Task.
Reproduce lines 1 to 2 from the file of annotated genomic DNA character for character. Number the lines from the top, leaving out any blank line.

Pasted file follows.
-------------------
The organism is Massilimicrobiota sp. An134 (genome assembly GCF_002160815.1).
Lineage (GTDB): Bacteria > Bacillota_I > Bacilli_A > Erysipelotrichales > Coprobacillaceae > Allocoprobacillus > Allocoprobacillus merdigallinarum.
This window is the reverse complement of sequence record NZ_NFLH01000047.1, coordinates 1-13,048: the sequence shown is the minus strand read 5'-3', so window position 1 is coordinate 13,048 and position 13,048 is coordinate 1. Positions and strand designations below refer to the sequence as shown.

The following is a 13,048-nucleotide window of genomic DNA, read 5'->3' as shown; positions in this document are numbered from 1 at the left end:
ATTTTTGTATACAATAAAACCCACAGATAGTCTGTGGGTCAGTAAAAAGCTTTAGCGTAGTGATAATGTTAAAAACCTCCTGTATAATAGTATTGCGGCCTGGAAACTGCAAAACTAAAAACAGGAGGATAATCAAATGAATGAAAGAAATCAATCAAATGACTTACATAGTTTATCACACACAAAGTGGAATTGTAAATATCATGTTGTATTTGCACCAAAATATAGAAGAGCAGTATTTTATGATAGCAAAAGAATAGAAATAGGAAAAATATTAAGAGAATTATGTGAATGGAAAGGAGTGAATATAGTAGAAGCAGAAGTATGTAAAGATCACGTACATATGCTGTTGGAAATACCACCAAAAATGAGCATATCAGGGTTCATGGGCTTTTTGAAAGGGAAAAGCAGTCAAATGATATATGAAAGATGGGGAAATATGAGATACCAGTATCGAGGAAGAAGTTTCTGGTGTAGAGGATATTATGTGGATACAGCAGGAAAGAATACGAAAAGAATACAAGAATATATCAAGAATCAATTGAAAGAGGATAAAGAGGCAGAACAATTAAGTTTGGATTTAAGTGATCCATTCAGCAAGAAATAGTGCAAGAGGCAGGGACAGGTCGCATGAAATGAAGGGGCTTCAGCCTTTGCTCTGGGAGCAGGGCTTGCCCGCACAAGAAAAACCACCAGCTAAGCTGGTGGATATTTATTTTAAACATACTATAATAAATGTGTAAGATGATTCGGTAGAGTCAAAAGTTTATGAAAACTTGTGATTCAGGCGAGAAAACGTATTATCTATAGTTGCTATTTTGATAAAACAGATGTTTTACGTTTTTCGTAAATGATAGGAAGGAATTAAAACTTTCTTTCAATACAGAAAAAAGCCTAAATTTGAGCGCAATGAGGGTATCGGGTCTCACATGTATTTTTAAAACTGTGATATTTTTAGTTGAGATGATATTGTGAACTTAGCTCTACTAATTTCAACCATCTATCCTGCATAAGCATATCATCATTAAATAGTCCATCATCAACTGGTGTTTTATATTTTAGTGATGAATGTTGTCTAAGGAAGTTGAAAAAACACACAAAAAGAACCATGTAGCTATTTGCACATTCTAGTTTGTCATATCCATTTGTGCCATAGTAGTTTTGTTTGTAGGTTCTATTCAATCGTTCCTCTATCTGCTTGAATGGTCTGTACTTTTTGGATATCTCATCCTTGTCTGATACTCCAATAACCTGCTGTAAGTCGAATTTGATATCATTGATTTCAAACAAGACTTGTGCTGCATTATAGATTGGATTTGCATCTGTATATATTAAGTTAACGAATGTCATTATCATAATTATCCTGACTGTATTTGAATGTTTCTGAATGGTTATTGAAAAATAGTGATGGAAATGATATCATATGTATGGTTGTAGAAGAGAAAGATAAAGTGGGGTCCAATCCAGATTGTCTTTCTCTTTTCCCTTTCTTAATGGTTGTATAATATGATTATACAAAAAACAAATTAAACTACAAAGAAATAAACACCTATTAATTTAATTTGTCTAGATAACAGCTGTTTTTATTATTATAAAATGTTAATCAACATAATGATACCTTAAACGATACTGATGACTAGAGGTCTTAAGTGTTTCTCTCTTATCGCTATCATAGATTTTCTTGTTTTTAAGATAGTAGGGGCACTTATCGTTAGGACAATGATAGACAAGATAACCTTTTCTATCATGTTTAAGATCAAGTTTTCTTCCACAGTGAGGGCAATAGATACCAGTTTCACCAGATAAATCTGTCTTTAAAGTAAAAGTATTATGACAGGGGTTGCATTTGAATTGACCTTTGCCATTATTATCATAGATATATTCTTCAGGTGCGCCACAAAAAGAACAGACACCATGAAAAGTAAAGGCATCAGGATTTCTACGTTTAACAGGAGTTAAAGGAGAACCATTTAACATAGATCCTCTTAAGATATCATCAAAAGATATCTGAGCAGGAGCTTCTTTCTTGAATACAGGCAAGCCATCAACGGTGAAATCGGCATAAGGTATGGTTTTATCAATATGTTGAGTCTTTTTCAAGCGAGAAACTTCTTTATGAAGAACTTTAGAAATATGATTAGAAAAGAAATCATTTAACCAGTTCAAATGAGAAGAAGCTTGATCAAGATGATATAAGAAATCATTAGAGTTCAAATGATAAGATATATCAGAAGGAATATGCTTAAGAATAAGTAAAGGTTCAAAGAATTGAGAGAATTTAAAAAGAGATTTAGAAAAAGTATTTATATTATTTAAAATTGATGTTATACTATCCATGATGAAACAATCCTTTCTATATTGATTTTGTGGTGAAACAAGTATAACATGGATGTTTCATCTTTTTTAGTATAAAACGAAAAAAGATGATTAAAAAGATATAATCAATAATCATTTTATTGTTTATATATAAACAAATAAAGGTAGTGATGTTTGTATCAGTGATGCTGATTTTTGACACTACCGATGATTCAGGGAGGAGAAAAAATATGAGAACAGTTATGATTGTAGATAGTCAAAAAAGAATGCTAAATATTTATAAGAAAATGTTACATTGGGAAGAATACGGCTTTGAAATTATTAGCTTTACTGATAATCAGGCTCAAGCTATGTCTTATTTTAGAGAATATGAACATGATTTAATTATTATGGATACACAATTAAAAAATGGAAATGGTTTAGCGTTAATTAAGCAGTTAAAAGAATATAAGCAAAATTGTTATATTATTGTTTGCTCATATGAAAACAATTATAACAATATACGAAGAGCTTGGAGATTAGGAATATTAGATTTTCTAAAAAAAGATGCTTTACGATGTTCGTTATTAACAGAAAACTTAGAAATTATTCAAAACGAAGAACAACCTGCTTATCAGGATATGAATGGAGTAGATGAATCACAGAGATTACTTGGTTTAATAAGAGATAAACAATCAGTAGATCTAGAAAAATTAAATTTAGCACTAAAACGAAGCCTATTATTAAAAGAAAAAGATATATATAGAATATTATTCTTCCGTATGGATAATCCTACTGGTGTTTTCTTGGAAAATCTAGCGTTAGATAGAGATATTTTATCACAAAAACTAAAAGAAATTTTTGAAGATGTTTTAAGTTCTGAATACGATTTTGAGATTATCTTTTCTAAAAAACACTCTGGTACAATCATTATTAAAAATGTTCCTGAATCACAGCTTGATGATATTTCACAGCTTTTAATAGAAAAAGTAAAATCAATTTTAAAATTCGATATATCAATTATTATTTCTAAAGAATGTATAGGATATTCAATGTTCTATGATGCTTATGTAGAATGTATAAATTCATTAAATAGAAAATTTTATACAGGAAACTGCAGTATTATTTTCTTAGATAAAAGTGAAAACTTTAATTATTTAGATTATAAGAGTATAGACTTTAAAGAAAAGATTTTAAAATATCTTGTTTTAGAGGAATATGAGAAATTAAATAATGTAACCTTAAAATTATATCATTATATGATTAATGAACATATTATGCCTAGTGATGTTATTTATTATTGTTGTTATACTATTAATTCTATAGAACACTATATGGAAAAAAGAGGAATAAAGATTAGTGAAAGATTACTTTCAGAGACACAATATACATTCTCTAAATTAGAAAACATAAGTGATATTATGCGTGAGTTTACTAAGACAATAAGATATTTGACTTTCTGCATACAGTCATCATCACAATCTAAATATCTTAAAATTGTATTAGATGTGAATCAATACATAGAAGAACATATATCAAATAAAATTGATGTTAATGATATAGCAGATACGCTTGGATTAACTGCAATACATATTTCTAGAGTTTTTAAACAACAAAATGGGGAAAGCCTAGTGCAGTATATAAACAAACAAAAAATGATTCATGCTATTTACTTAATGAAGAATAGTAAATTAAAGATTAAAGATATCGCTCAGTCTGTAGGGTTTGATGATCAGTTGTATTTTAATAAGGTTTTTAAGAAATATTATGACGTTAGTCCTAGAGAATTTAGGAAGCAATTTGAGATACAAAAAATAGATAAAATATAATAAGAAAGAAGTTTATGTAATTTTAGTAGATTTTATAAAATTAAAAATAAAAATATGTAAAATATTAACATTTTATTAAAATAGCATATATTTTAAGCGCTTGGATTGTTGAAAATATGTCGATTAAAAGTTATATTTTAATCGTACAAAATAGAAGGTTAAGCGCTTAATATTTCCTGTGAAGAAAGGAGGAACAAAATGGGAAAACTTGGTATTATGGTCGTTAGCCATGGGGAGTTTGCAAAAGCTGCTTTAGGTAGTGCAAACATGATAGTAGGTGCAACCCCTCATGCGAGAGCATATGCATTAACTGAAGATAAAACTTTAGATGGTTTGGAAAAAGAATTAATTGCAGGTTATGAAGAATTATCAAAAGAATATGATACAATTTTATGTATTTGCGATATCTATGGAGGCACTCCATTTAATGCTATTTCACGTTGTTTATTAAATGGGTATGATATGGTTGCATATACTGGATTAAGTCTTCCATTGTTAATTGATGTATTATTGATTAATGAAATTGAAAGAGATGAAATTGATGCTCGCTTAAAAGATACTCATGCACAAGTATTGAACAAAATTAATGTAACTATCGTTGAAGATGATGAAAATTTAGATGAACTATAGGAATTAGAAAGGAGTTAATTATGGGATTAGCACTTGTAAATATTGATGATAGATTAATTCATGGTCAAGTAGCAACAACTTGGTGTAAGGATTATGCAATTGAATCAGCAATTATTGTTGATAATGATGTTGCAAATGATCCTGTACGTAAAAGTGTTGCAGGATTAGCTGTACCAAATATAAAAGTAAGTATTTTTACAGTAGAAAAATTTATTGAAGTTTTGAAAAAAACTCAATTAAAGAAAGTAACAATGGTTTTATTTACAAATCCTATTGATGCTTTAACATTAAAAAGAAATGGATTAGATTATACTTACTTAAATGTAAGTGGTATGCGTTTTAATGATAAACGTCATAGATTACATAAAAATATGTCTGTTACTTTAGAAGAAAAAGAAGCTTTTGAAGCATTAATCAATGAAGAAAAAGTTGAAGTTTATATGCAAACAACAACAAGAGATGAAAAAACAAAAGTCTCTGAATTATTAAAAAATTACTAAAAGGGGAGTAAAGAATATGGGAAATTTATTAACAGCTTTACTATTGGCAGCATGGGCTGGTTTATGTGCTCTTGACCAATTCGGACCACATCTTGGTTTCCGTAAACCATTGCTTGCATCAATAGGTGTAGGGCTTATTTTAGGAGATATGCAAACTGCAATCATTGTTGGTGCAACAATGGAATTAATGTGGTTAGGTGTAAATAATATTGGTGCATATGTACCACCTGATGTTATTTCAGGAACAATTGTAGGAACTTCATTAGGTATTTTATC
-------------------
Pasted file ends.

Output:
The organism is Massilimicrobiota sp. An134 (genome assembly GCF_002160815.1).
Lineage (GTDB): Bacteria > Bacillota_I > Bacilli_A > Erysipelotrichales > Coprobacillaceae > Allocoprobacillus > Allocoprobacillus merdigallinarum.